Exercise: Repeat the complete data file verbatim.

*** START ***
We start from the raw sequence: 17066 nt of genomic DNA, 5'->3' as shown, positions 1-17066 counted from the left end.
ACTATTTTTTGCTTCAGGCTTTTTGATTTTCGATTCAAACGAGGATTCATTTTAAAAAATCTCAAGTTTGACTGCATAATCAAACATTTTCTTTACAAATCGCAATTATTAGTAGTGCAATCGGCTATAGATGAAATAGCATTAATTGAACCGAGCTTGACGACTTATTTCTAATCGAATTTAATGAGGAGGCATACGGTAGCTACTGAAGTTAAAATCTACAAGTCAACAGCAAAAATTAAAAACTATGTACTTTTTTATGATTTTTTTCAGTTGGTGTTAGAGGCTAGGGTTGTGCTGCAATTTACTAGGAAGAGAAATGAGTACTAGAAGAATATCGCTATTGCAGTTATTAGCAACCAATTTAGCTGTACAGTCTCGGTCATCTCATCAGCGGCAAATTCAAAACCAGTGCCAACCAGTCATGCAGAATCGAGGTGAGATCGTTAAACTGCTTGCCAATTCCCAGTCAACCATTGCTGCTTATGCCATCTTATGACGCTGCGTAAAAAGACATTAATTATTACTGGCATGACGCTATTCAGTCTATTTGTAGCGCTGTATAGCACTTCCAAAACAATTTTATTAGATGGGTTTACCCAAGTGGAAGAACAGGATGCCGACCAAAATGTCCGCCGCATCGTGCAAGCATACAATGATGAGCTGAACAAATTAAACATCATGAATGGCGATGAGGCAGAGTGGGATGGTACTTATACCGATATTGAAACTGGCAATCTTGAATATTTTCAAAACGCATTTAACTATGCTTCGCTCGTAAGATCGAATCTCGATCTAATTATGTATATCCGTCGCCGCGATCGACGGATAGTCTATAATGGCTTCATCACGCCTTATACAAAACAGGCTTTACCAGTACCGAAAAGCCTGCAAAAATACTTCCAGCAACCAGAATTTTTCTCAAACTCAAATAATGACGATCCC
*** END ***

We start from the raw sequence: 17066 nt of genomic DNA, 5'->3' as shown, positions 1-17066 counted from the left end.
ACTATTTTTTGCTTCAGGCTTTTTGATTTTCGATTCAAACGAGGATTCATTTTAAAAAATCTCAAGTTTGACTGCATAATCAAACATTTTCTTTACAAATCGCAATTATTAGTAGTGCAATCGGCTATAGATGAAATAGCATTAATTGAACCGAGCTTGACGACTTATTTCTAATCGAATTTAATGAGGAGGCATACGGTAGCTACTGAAGTTAAAATCTACAAGTCAACAGCAAAAATTAAAAACTATGTACTTTTTTATGATTTTTTTCAGTTGGTGTTAGAGGCTAGGGTTGTGCTGCAATTTACTAGGAAGAGAAATGAGTACTAGAAGAATATCGCTATTGCAGTTATTAGCAACCAATTTAGCTGTACAGTCTCGGTCATCTCATCAGCGGCAAATTCAAAACCAGTGCCAACCAGTCATGCAGAATCGAGGTGAGATCGTTAAACTGCTTGCCAATTCCCAGTCAACCATTGCTGCTTATGCCATCTTATGACGCTGCGTAAAAAGACATTAATTATTACTGGCATGACGCTATTCAGTCTATTTGTAGCGCTGTATAGCACTTCCAAAACAATTTTATTAGATGGGTTTACCCAAGTGGAAGAACAGGATGCCGACCAAAATGTCCGCCGCATCGTGCAAGCATACAATGATGAGCTGAACAAATTAAACATCATGAATGGCGATGAGGCAGAGTGGGATGGTACTTATACCGATATTGAAACTGGCAATCTTGAATATTTTCAAAACGCATTTAACTATGCTTCGCTCGTAAGATCGAATCTCGATCTAATTATGTATATCCGTCGCCGCGATCGACGGATAGTCTATAATGGCTTCATCACGCCTTATACAAAACAGGCTTTACCAGTACCGAAAAGCCTGCAAAAATACTTCCAGCAACCAGAATTTTTCTCAAACTCAAATAATGACGATCCC